Note: To sound even more authentic, blow slightly over your back teeth while talking, much like a balloon slowly deflating. “Oui” (“yes”) becomes more like “wheee”. It works a treat. “Merci” ( Thank you) trails off at the end with a little gust of wind. Particularly useful for seeming authentic if “Oui” and “Merci” are the only words in your vocabulary.

The two museums nearby contain paintings, crockery, coins, swords, jewellery, musical instruments, bonnets, icons, flints, furniture, and much more. It is always poignant to see objects which have outlived their owners. These, by centuries. At home I have a pair of scissors on which is inscribed, “Not to be removed from the Rectory”. They belonged to my mother’s father who was a minister in the Church. He is gone now, as is she, and all of the people to whom the scissors belonged, and all of the people who might have borrowed them. And the rectory. But in my hand I can hold those very scissors, still asking to be returned.

Here the oldest artefacts are from the first century A.D. And they are all local.

Apparently, as soon as people figured out how to forge iron, they made jewellery in order to be more beautiful, and swords and arrows and axes in order to kill each other. The earliest gun had beautiful decorative bone inlay...clearly not owned by someone who expected to get shot.

There were two bows- one a crossbow which needed a winch to pull it into firing position, the other used to make music on a five stringed instrument. I wonder which came first?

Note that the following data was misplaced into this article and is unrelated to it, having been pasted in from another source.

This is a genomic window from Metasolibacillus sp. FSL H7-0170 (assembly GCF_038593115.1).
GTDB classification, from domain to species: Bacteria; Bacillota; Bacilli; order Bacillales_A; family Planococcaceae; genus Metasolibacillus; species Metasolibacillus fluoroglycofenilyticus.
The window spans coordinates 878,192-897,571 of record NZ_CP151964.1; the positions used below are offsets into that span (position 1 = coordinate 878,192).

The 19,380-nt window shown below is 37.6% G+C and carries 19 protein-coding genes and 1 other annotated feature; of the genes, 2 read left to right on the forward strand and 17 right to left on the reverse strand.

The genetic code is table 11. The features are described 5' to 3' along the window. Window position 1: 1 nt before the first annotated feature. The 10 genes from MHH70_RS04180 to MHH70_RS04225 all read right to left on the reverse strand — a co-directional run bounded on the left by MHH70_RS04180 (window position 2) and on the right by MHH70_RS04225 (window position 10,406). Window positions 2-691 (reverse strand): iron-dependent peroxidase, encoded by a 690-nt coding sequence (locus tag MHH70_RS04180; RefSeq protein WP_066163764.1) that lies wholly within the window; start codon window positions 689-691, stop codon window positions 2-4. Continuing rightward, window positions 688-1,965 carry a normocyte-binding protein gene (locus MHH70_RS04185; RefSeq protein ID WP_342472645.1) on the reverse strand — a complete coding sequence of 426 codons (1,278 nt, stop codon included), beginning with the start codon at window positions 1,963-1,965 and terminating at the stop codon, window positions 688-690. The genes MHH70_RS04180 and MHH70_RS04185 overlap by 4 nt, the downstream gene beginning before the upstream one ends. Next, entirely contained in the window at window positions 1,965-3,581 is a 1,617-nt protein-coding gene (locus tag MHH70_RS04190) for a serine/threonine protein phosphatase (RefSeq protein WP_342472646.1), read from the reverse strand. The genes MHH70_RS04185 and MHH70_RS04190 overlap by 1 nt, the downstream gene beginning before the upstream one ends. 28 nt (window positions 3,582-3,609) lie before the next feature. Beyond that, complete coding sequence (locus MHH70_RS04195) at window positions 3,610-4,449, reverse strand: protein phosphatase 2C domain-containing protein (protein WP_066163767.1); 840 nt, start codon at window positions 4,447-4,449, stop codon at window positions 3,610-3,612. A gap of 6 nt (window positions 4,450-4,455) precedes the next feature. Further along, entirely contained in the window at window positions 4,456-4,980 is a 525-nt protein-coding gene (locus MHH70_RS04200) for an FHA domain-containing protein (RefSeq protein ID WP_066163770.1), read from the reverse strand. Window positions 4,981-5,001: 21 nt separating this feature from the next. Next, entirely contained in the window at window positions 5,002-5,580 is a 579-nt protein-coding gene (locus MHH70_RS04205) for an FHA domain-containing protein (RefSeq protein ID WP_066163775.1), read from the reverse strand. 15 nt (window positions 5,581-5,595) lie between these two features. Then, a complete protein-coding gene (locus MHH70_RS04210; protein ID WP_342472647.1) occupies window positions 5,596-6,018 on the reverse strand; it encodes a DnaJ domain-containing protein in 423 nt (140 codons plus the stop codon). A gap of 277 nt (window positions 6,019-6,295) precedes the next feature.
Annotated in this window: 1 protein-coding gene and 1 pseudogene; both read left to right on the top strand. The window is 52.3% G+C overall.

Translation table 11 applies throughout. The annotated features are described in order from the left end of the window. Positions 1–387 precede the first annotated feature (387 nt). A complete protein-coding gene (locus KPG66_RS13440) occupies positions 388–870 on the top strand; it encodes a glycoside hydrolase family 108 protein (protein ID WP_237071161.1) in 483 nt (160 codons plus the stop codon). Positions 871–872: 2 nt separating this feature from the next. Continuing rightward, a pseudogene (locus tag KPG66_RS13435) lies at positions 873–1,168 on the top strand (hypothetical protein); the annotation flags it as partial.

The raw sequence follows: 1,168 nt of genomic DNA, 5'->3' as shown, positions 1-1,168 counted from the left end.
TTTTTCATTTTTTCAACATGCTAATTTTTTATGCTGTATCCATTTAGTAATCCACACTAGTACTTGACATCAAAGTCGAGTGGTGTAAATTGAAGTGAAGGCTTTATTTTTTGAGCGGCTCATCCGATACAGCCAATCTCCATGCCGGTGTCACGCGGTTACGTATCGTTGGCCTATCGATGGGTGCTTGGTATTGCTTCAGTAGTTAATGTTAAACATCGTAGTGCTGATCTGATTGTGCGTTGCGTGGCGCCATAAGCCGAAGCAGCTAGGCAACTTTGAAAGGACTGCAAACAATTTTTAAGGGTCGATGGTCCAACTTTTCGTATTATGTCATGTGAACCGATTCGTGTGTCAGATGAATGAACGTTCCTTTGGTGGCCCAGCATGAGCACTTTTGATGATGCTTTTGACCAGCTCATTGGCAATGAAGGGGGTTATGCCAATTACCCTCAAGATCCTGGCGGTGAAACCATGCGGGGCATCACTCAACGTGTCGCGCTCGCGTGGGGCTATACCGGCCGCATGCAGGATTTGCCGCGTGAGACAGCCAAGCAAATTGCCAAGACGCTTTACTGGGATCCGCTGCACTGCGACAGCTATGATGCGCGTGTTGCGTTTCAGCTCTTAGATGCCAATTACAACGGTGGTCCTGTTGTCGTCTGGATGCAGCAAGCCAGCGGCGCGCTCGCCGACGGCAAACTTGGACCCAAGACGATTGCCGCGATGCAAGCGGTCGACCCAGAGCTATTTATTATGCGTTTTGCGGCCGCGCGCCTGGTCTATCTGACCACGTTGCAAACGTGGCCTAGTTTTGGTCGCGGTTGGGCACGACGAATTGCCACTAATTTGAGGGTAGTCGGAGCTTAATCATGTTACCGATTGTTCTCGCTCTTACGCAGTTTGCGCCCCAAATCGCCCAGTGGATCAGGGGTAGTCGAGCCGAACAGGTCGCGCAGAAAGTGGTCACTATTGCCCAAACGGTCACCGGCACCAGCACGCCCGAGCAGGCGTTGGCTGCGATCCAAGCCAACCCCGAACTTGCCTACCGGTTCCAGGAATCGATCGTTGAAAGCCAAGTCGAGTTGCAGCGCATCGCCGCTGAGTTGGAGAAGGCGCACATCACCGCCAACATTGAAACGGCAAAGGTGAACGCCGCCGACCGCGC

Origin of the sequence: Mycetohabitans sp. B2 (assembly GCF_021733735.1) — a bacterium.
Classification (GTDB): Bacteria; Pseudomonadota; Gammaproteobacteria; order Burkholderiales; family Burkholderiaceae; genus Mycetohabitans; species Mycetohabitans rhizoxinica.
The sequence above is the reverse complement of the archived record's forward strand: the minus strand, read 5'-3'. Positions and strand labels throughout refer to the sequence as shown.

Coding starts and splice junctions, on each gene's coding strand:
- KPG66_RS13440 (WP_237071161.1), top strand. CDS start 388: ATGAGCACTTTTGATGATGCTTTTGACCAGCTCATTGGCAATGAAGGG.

Little toy wild boar to give to your hunter friends.




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And here’s the cat again, and some joyful “silverbeet” from the Tangled Garden in Nova Scotia because I left it out of the photos before.


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Little House in France, Saint-Flour

Kitchen table, Rue Sorel, Saint-Flour, Cantal, France

...........”My” little house- built about the time of the Revolution between the buttresses of a church...


The setting...................the market...................Trash and treasure here includes busts of Beethoven, Limoge vases, statuettes of Romulus and Remus.............................the shops..........................the neighbours......................................


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I believe that when what you expect doesn’t happen, then something new can happen instead. Lots of new stuff happened since I left Nova Scotia!

Half way across the Atlantic realised that I hadn’t filled the rental car with gas before returning it and that I’d probably paid a bomb because of it. Today I found the key to my room at Canning still in my Jeans pocket! Oops.

Several people I know hate Heathrow Airport (near London), but I actually enjoyed it. Flying over London : red rooves and nicely behaved parallel and right angled roads and town-houses with neighbours side-by-side-by-side, meandering brown River Thames , London Eye (which I haven’t figured out yet) , bridges, parks, the odd palace.